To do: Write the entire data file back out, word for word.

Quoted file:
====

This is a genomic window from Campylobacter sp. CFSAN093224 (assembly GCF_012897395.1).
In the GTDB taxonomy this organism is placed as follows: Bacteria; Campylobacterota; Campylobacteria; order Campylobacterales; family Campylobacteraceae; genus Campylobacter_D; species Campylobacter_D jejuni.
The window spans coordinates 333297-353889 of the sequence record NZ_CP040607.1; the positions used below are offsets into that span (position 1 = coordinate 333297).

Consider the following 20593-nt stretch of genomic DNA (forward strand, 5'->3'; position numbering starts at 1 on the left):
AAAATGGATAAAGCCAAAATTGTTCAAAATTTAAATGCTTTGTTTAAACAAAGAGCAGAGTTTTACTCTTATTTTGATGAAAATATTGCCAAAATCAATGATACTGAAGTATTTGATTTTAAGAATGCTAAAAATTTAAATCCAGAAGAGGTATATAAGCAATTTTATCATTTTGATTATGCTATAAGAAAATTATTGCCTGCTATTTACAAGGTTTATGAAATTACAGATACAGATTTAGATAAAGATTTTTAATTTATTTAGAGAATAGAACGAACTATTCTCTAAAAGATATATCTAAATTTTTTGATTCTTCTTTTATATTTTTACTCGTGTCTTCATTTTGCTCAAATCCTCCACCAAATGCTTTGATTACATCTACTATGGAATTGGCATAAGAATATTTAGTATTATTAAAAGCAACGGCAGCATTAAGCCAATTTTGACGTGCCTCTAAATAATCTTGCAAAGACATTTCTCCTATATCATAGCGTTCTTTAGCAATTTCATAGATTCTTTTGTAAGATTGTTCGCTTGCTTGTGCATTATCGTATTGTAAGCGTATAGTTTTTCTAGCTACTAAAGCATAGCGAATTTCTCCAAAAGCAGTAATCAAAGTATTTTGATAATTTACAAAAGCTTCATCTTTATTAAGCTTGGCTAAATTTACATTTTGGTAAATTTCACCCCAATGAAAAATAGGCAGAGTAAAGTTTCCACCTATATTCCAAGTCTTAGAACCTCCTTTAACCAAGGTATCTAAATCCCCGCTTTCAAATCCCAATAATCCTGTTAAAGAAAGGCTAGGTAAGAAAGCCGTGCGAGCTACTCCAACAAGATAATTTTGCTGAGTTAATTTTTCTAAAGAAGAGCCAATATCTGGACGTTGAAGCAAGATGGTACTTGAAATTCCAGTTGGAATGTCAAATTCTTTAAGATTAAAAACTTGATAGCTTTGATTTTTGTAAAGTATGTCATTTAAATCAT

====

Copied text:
This is a genomic window from Campylobacter sp. CFSAN093224 (assembly GCF_012897395.1).
In the GTDB taxonomy this organism is placed as follows: Bacteria; Campylobacterota; Campylobacteria; order Campylobacterales; family Campylobacteraceae; genus Campylobacter_D; species Campylobacter_D jejuni.
The window spans coordinates 333297-353889 of the sequence record NZ_CP040607.1; the positions used below are offsets into that span (position 1 = coordinate 333297).

Consider the following 20593-nt stretch of genomic DNA (forward strand, 5'->3'; position numbering starts at 1 on the left):
AAAATGGATAAAGCCAAAATTGTTCAAAATTTAAATGCTTTGTTTAAACAAAGAGCAGAGTTTTACTCTTATTTTGATGAAAATATTGCCAAAATCAATGATACTGAAGTATTTGATTTTAAGAATGCTAAAAATTTAAATCCAGAAGAGGTATATAAGCAATTTTATCATTTTGATTATGCTATAAGAAAATTATTGCCTGCTATTTACAAGGTTTATGAAATTACAGATACAGATTTAGATAAAGATTTTTAATTTATTTAGAGAATAGAACGAACTATTCTCTAAAAGATATATCTAAATTTTTTGATTCTTCTTTTATATTTTTACTCGTGTCTTCATTTTGCTCAAATCCTCCACCAAATGCTTTGATTACATCTACTATGGAATTGGCATAAGAATATTTAGTATTATTAAAAGCAACGGCAGCATTAAGCCAATTTTGACGTGCCTCTAAATAATCTTGCAAAGACATTTCTCCTATATCATAGCGTTCTTTAGCAATTTCATAGATTCTTTTGTAAGATTGTTCGCTTGCTTGTGCATTATCGTATTGTAAGCGTATAGTTTTTCTAGCTACTAAAGCATAGCGAATTTCTCCAAAAGCAGTAATCAAAGTATTTTGATAATTTACAAAAGCTTCATCTTTATTAAGCTTGGCTAAATTTACATTTTGGTAAATTTCACCCCAATGAAAAATAGGCAGAGTAAAGTTTCCACCTATATTCCAAGTCTTAGAACCTCCTTTAACCAAGGTATCTAAATCCCCGCTTTCAAATCCCAATAATCCTGTTAAAGAAAGGCTAGGTAAGAAAGCCGTGCGAGCTACTCCAACAAGATAATTTTGCTGAGTTAATTTTTCTAAAGAAGAGCCAATATCTGGACGTTGAAGCAAGATGGTACTTGAAATTCCAGTTGGAATGTCAAATTCTTTAAGATTAAAAACTTGATAGCTTTGATTTTTGTAAAGTATGTCATTTAAATCAT